How Do You Break in a Car's New Engine?

Craig Cole
by Craig Cole

So, you just bought a car, something showroom fresh with fewer miles on the odometer than a new pair of shoes.

Naturally, you’ll want to do everything you can to protect this investment. Properly breaking the engine in will do its part to help ensure a long and trouble-free life.

But opinions differ on how this should be accomplished. Some experts advocate performing a hard break-in. This includes a certain amount of heavy acceleration during the vehicle’s first few miles. The goal of this is to force piston rings against cylinder walls so these metal parts can seat before the bores’ honing marks are worn away. Done properly, this supposedly results in an engine that produces more power and lasts longer.

Take it Easy

Alternatively, most others recommend taking it easy for a while, including many automakers. According to Michael Siegrist, assistant chief engineer of the new 1.6-liter turbo diesel engine in the Chevy Cruze and the man in charge of all GM’s passenger-car compression-ignition engines in North America, “Most of our vehicles ask that you do a 1,500-mile break-in.”

This encompasses several things. “Don’t drive a constant speed,” said Siegrist; try to vary the engine’s RPM frequently. He also added, “Don’t go over 80 miles an hour,” and “no full-throttle starts.” It’s also prudent to avoid exceeding 4,000 RPM. Sorry Corvette and Camaro owners, the break-in period is a no-fun, burnout-free, racing-exempt zone.

SEE ALSO: How the 2017 Chevy Cruze Diesel Gets 52 MPG

But in the long run, your patience during those first 1,500 or so miles will likely be rewarded. “What’s really going on,” explained Siegrist, “[Is] you have machined parts with sharp edges that during that break-in period, we’re lapping in those sharp edges so that they fit perfectly for the life of the engine.” He said internal combustion powerplants would operate fine with roughly machined components, but things improve after those moving parts get comfortable with one another. “Once you do that, you’re good forever,” he added.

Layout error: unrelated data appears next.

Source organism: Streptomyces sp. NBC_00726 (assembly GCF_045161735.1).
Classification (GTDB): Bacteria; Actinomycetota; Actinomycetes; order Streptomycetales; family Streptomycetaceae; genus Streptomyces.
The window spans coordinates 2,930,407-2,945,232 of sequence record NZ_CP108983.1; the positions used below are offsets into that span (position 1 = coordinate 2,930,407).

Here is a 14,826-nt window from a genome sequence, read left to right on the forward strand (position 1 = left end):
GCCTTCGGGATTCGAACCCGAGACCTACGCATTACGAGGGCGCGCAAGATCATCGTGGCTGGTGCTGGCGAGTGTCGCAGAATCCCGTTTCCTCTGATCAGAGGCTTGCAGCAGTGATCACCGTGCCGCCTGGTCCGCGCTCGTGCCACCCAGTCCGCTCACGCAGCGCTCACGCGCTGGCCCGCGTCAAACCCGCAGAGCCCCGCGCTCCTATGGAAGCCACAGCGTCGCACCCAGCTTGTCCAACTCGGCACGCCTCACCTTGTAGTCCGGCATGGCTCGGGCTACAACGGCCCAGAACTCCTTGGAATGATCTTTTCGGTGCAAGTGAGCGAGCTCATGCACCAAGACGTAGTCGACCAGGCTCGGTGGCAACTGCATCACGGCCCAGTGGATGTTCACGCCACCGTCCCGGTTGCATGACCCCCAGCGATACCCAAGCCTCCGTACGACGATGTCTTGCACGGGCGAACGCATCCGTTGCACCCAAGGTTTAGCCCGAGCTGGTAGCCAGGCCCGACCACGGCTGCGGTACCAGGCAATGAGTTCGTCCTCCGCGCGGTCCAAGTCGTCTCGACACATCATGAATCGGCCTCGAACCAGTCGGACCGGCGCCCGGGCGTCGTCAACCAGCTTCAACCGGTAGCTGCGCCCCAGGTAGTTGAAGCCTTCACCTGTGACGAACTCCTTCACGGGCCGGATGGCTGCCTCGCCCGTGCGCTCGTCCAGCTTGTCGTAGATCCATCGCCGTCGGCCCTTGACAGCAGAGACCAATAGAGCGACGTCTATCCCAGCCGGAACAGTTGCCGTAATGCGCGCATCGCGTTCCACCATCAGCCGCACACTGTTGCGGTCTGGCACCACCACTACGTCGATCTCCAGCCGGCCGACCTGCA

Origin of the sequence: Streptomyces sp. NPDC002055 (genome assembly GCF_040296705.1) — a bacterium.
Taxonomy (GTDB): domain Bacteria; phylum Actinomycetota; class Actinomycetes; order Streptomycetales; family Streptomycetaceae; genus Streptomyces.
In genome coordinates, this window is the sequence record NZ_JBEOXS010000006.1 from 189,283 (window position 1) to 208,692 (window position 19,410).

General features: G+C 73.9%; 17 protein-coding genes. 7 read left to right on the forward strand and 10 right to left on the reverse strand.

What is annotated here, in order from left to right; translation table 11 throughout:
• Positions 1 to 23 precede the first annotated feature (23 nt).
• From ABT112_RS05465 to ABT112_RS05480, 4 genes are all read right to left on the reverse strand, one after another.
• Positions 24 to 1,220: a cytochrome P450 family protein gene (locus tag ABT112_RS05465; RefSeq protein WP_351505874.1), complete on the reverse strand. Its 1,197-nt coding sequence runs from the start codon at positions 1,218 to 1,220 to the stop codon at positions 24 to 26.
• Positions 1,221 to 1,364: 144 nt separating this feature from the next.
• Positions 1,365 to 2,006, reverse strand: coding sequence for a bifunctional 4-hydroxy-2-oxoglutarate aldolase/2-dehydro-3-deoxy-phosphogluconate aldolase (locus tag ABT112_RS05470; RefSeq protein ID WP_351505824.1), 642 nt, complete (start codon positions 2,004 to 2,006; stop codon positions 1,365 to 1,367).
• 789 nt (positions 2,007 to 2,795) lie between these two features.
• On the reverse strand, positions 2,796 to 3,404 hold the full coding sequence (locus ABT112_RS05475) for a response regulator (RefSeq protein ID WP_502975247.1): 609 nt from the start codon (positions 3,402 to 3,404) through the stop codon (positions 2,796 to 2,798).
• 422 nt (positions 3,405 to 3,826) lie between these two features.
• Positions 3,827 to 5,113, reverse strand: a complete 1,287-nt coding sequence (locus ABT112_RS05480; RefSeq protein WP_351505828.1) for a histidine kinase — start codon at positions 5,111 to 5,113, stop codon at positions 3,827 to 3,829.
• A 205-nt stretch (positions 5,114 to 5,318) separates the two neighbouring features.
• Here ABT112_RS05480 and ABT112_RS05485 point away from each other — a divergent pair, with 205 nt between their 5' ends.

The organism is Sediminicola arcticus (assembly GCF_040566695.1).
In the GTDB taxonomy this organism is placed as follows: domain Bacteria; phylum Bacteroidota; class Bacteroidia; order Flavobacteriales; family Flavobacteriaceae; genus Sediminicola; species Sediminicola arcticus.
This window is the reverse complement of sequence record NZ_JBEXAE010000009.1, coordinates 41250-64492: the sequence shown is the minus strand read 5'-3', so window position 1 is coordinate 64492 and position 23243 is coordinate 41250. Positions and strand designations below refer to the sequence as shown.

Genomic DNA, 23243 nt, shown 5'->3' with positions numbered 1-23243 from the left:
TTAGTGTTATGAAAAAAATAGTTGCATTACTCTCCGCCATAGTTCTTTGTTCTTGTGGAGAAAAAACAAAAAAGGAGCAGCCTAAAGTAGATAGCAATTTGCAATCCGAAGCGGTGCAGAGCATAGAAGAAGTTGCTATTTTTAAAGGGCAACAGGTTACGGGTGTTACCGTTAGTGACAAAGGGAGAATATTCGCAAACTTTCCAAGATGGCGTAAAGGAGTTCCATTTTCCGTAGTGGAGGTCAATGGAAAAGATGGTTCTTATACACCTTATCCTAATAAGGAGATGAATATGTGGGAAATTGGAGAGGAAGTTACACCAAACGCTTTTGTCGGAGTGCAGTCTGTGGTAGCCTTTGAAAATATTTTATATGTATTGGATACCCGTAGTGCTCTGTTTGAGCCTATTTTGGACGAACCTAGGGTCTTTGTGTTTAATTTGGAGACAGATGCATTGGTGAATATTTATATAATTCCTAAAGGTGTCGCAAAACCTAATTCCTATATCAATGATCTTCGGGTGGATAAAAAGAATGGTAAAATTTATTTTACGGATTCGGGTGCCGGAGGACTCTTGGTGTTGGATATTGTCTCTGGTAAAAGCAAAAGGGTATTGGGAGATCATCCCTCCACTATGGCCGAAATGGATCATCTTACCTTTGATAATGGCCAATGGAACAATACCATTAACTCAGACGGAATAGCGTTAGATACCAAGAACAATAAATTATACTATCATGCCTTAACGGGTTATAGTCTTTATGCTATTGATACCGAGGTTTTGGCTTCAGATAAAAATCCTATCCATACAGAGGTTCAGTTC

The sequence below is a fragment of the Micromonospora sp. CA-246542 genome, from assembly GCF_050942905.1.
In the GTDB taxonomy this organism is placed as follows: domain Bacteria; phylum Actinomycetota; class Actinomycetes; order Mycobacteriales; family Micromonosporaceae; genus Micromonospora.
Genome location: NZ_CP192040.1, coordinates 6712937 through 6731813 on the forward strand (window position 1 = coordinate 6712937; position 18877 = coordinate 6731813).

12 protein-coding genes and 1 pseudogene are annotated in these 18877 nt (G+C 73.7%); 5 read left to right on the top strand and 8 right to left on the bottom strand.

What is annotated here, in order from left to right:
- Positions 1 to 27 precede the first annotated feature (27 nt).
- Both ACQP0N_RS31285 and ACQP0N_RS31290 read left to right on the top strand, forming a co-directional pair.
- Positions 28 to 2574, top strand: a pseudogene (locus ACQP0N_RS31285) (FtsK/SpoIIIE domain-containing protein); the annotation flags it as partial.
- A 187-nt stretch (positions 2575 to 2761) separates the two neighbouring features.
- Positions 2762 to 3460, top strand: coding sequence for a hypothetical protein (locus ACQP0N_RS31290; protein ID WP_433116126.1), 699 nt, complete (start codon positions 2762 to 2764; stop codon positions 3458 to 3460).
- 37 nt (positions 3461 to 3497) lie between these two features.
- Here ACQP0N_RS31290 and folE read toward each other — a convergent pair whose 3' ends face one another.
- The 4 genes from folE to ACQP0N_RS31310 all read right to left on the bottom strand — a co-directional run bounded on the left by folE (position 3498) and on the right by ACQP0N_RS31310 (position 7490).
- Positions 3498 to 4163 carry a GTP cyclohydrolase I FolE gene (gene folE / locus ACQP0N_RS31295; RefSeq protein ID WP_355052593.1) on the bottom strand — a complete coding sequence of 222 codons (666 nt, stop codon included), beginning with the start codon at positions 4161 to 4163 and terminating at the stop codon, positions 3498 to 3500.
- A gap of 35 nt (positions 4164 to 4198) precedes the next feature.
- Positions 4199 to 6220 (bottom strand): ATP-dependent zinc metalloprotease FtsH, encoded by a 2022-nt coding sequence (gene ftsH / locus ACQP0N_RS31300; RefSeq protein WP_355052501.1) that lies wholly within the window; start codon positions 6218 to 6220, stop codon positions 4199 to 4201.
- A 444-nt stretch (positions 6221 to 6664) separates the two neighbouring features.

It’s a similar situation with Toyota. For its Highlander crossover at least, the Japanese automaker recommends right in the owner’s manual that customers avoid sudden stops or towing for up to the first 500 miles. After that, driving extremely fast, suddenly accelerating or running at a constant speed for prolonged periods are discouraged.

Ready to Run

Naturally, suggested break-in procedures vary from one manufacturer to another. Generally, they seem to advocate taking it easy, but that’s not the case with every automaker. David M. Goggin, marketing communications director at Cummins, a major manufacturer of diesel engines, said, “We have no special break-in procedures,” a policy he estimates the company has had for a decade or more. “[Just] get in and drive it.”

Goggin noted that with Cummins’ current manufacturing capabilities and the tolerances they’re able to hold, plus superior lubricants and better materials obviate the need for a special break-in. Additionally, during engine testing, “We can tell if there’s something wrong,” he added, and hold back a certain powerplant if it’s not ready to hit the ground running from day one.

Another vehicle class where taking it easy might not be recommended is in the performance market. Mike Schropp, engine supervisor at Livernois Motorsports, a company that offers engineering services, vehicle performance products and more said, “Most of the engines we build here would be high performance and/or racing-style engines.” Accordingly, “The break-in process is pretty critical.”

SEE ALSO: Everything You Wanted to Know About the Shelby GT350’s Engine

What does Schropp recommend? Well, he advocates customers use the right-most pedal a little more aggressively than some OEMs, but only to a certain point. “Medium load to medium-heavy load is really the best,” he said. This corresponds roughly to between 30 and 60 percent throttle.